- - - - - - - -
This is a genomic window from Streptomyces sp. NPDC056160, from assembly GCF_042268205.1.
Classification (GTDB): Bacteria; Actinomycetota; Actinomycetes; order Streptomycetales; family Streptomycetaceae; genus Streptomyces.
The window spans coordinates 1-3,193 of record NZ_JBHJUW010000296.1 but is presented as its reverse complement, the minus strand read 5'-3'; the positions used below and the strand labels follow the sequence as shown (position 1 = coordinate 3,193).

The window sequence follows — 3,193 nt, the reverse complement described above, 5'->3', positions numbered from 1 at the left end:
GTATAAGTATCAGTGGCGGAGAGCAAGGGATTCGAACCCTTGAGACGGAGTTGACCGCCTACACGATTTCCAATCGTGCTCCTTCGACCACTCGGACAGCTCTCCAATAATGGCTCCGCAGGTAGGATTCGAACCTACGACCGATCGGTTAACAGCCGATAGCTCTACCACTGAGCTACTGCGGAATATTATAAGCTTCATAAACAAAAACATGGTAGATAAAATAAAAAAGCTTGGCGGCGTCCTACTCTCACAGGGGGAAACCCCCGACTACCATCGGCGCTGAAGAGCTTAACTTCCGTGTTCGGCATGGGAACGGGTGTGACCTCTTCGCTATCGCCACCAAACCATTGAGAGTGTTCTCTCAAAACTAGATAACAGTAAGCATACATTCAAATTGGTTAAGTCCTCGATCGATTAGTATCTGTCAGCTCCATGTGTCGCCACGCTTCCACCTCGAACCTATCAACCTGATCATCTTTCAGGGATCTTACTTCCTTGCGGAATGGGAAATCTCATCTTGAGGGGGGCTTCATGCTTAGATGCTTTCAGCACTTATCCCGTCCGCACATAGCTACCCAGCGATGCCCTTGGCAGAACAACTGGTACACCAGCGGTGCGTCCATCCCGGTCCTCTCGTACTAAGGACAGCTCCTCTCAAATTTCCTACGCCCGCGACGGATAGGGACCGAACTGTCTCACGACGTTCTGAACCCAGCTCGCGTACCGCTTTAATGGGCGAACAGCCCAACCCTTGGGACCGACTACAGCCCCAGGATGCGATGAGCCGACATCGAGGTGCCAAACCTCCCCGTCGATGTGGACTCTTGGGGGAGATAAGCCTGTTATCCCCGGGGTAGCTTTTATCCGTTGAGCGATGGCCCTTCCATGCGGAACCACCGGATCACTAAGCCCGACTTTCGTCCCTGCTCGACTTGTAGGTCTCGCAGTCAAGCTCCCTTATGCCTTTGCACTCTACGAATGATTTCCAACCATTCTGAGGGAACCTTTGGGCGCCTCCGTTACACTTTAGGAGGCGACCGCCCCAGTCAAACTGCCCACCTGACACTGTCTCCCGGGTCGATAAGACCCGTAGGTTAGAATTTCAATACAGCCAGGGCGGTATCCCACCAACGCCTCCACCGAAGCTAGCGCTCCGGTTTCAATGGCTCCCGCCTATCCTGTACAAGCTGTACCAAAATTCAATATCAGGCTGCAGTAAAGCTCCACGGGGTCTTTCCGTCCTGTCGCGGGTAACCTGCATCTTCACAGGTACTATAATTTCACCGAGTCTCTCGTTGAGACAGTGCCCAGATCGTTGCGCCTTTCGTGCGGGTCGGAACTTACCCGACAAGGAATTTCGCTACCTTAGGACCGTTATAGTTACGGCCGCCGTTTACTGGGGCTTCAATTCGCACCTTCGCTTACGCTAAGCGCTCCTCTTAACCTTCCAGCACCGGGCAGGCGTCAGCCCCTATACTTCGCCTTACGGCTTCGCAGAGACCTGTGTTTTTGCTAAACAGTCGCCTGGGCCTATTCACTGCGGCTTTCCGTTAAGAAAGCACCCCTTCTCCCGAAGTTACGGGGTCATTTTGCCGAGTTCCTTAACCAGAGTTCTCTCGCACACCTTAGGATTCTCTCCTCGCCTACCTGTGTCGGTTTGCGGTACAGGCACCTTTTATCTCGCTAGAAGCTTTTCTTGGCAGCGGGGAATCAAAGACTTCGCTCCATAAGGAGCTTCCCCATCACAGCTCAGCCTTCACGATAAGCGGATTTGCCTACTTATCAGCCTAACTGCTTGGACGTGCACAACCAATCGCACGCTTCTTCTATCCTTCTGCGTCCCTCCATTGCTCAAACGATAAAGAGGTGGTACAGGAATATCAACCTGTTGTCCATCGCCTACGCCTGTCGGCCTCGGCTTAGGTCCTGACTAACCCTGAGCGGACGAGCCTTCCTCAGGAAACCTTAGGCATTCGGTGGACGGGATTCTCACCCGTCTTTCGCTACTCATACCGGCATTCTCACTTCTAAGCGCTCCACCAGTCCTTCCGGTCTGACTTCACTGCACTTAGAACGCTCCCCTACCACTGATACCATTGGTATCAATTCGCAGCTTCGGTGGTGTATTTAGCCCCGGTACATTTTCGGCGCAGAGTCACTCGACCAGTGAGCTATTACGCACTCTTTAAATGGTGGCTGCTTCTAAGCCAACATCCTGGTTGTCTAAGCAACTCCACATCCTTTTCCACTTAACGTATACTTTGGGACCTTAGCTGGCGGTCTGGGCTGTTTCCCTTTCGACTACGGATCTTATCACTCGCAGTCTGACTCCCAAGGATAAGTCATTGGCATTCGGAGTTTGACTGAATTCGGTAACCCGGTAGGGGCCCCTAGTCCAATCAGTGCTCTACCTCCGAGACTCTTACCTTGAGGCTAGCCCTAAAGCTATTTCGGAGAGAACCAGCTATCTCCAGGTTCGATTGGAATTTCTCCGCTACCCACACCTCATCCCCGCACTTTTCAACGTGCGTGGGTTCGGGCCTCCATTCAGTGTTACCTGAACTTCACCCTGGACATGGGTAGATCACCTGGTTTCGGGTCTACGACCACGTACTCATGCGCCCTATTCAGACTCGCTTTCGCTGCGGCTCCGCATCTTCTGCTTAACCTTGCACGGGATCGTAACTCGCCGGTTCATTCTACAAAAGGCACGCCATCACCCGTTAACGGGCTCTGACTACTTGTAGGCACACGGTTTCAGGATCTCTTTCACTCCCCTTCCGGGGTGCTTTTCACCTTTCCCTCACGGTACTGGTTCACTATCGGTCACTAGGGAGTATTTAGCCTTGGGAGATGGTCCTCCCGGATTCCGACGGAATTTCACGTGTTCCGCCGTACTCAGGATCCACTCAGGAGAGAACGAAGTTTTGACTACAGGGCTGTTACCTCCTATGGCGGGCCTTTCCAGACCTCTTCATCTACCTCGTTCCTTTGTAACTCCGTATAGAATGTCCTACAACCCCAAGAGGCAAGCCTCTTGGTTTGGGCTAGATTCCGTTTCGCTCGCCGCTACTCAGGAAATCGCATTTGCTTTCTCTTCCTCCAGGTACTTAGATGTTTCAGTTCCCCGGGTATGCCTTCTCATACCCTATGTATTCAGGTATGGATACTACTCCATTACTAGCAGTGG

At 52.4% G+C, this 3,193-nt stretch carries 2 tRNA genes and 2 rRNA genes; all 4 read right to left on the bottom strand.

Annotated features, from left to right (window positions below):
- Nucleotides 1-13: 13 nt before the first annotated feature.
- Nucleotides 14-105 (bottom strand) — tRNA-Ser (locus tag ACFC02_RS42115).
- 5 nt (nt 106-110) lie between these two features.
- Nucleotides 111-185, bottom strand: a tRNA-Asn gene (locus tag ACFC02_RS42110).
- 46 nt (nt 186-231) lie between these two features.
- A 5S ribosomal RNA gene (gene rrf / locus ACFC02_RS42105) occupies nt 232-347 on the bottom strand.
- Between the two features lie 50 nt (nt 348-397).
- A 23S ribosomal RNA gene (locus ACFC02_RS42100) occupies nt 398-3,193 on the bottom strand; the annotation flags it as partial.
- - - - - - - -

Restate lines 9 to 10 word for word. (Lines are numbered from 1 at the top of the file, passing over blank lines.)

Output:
- Nucleotides 14-105 (bottom strand) — tRNA-Ser (locus tag ACFC02_RS42115).
- 5 nt (nt 106-110) lie between these two features.